Derry artist Dawn Coulter Cruttenden’s new ‘Melba’ work to hang in world-famous hotel

'The Legend of Melba', by Dawn Coulter Cruttenden.
'The Legend of Melba', by Dawn Coulter Cruttenden.

A Derry-born artist’s work is to go on display at one of the world’s most famous hotels.

The luxury Savoy, on London’s Strand, will this month unveil the latest piece of art in its collection of contemporary artwork - a hand drawn triptych with gold leaf detailing by Derry’s very own Dawn Coulter Cruttenden.

Dawn Coulter Cruttenden.

Dawn Coulter Cruttenden.

The work will hang in The Savoy’s high-end patisserie, Melba.

‘The Legend of Melba’ tells the story of how Auguste Escoffier, the first head chef of The Savoy, created the Peach Melba dessert for Dame Nellie Melba.

While staying at The Savoy in the 1890s, the renowned Australian opera singer requested that Escoffier create a special menu for a dinner party that she was hosting.

Escoffier was determined the dinner was going to be one to remember and was particularly excited about an idea for dessert that he had come up with.

Nellie Melba returned from the Royal Opera House that evening, after her triumphant performance in ‘Lohengrin’, to join her party at their table in the River Restaurant.

Towards the end of the dinner, the light in the restaurant suddenly dimmed, creating a magical candlelight and the room fell silent as a magnificent ice sculpture of a swan, which had featured in the opera, was wheeled over to Mme Melba’s table by Escoffier himself.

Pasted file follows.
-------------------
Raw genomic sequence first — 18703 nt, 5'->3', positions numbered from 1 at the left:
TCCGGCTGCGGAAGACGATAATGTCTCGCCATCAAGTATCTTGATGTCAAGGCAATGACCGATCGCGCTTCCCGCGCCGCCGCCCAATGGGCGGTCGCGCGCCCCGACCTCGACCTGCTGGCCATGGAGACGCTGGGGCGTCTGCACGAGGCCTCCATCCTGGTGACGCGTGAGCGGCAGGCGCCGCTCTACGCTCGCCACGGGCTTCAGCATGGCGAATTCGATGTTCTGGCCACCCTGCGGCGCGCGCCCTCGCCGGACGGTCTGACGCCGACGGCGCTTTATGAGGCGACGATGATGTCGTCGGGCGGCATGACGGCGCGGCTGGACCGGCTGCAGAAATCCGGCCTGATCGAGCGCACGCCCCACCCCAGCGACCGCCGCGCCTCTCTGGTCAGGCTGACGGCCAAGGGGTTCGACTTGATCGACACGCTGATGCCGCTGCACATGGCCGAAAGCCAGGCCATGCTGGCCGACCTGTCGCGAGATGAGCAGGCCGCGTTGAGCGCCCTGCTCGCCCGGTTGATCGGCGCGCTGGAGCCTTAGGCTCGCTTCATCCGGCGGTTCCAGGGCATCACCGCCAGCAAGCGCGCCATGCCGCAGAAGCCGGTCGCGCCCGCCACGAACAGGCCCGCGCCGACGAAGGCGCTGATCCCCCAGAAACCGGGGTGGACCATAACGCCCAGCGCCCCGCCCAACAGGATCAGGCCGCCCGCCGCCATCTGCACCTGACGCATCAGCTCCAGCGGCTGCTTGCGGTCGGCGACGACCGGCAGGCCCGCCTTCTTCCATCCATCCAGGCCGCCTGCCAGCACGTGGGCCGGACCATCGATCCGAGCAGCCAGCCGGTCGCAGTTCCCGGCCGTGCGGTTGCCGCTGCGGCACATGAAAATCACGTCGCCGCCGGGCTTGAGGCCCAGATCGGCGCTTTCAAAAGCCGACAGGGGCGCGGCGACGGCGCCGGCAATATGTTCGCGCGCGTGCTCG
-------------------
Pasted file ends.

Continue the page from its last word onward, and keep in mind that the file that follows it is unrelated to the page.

It was, by all accounts, breathtaking. The swan carried a pyramid of plump glistening peaches resting on a bed of vanilla ice cream, with spun sugar spirals as its crowning glory.

Speaking about the inspiration behind her piece, Dawn Coulter Cruttenden says: “Nellie Melba was an opera singer. An actor. A diva! She loved costume and glitter and was known for wearing all of her diamonds and pearls together so that she could be seen twinkling from the back of the theatre.

“What I’ve strived to achieve is the vision of an amazing woman who powered through a time when women were frowned upon for being more than a beautiful accessory.

“The Savoy is a place to celebrate style, beauty and uniqueness - there is something around every corner of that building for everyone to fall in love with. It’s iconic.”

Dawn, who was born in Derry in 1972, is a past pupil of Foyle College.

She says her first exhibited pieces were studies of Cinderella’s ballgowns on the pavement outside her house!

On her website, she says she often “runs off” to a thatched cottage in Co. Donegal when she decides she needs “some peace, extra rain and clean air.”

Why not check out her website at www.paperdawn.co.uk

The Savoy, a Fairmont-managed five star hotel, is one of the most celebrated of London landmarks, proudly standing on the Northbank of the River Thames.

The ballet, opera and theatre of vibrant Covent Garden are just steps away; with the City, world-renowned museums and galleries, and the designer shopping of Knightsbridge and Mayfair within easy reach.

Fine dining has always been an integral part of The Savoy, since world-renowned chef Auguste Escoffier set an unprecedented standard in 1889.

The hotel’s 268 luxury rooms and suites celebrate The Savoy’s dual historical influences, featuring either elegant English Edwardian design or Art Deco style.

The Savoy hosts the legendary American Bar, the oldest surviving cocktail bar in London.

The Savoy also serves one of London’s finest traditional Afternoon Teas.